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Factors associated with the development of progressive massive fibrosis in British coalminers: a case-control study.
  1. W M Maclaren,
  2. J F Hurley,
  3. H P Collins,
  4. A J Cowie
  1. Institute of Occupational Medicine, Edinburgh, UK.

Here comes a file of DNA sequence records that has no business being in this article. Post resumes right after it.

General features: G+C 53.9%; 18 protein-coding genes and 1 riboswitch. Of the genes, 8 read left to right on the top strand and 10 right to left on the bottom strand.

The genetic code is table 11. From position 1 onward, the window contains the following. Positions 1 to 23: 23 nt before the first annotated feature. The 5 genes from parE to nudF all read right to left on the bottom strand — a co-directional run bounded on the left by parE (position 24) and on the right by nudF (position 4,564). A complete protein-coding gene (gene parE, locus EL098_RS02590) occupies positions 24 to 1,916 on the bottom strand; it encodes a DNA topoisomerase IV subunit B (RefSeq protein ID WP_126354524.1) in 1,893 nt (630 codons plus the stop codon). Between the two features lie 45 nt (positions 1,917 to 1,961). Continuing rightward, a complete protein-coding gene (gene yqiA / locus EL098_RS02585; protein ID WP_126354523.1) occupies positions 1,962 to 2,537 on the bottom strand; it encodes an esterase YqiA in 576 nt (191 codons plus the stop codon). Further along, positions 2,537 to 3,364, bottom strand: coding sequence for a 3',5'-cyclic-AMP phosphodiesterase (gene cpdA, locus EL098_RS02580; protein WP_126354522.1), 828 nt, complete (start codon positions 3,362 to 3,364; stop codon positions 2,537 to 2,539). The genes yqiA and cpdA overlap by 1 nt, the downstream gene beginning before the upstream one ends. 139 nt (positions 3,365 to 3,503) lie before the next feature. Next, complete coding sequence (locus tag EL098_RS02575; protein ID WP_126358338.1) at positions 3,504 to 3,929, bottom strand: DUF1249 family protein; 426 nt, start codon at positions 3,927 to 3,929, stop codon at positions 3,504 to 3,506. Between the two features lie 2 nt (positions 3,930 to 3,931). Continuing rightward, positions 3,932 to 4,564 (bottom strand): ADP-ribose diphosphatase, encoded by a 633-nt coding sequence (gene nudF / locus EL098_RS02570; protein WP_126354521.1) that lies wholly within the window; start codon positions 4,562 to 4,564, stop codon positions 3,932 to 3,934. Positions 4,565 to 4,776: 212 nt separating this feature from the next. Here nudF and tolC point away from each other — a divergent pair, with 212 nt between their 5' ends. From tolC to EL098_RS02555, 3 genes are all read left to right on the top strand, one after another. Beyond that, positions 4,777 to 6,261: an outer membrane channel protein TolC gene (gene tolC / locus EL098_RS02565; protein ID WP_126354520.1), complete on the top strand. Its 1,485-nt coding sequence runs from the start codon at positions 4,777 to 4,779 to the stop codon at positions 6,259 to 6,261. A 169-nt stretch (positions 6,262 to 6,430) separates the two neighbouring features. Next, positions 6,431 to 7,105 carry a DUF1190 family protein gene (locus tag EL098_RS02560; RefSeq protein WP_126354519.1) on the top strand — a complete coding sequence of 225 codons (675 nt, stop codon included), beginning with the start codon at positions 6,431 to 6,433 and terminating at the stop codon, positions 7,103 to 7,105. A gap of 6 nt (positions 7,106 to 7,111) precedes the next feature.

Possible associations between the incidence of progressive massive fibrosis (PMF) over periods of average length 11 years during 1963-80 and a range of explanatory variables, both environmental and medical, were examined in a study group of 4772 miners and ex-miners using case-control methods. Cases were members of the study group who developed PMF during the study period; controls were men who remained free of the disease. Cases and controls were matched on cumulative dust exposure to the start of the study period, colliery of employment, and whether or not employment before and during the study period had been at a single colliery only. Of 257 cases of PMF, 142 were matched to four controls each, 39 to three controls, 33 to two controls, and 31 to a single control only. Twelve cases could not be matched. Age and category of simple pneumoconiosis were each found to be associated with the incidence of PMF, confirming the results of many previous studies. Quetelet's index of body mass (a measure of weight, normalised for height) was found to differ considerably between cases and controls, cases tending to be lighter for their height. The difference did not vary significantly between three groups of collieries, defined by coal rank. Regression analysis confirmed the high level of statistical significance of the difference (p less than 0.001), allowing for the effects of age and prior category of simple pneumoconiosis. Of the environmental factors considered, an index of residence time of dust in the lungs was found to have the most statistically significant association with the incidence of PMF. The crudeness of the measure used, however, together with unreliability in estimates of early exposure to dust for some of the men studied, means that further work is necessary to investigate the magnitude and significance of this apparent association. In low and medium rank collieries there were large differences between the proportion of cases and controls showing a range of respiratory symptoms, cases consistently displaying a higher prevalence. In the high rank collieries of south Wales, however, symptoms occurred with equal frequency in cases and controls, the prevalence at these collieries being the same as among cases generally. Regression analysis (low and medium rank collieries only) showed that the presence of breathlessness was the symptom most strongly associated with the risk of attack of PMF, allowing for the effects of age and Quetelet's index.

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